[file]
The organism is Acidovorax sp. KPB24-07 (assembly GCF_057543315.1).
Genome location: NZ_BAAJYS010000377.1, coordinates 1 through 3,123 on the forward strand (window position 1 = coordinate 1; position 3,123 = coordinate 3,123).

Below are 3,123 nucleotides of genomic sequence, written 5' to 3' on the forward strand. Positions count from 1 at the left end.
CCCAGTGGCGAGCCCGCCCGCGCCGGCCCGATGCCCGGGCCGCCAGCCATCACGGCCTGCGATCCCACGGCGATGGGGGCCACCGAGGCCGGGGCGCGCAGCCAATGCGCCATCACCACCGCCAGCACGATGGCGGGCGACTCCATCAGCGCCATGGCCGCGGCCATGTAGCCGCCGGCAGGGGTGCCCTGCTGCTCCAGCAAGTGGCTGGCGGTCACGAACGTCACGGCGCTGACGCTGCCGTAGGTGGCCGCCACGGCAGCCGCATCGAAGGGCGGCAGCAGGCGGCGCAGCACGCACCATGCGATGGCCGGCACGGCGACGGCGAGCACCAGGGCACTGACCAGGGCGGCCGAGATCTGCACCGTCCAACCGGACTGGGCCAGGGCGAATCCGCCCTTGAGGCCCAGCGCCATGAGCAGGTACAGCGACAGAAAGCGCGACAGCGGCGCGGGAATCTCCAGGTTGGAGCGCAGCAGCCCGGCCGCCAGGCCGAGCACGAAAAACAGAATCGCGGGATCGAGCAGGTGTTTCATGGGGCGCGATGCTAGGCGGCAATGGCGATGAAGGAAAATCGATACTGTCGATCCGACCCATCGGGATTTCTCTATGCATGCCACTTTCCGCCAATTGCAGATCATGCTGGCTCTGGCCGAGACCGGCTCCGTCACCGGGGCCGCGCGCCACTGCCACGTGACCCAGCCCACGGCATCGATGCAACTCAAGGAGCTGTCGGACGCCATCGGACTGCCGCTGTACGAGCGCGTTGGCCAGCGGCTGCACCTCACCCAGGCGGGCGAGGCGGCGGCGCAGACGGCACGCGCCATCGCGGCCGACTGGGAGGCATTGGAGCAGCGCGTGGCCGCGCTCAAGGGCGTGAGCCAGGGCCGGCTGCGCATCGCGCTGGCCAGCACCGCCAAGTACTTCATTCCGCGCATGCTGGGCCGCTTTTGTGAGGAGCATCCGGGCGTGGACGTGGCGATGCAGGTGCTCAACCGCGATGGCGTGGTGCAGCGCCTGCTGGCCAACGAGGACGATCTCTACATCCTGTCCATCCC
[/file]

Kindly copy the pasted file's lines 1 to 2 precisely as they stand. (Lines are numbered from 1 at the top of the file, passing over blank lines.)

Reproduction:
The organism is Acidovorax sp. KPB24-07 (assembly GCF_057543315.1).
Genome location: NZ_BAAJYS010000377.1, coordinates 1 through 3,123 on the forward strand (window position 1 = coordinate 1; position 3,123 = coordinate 3,123).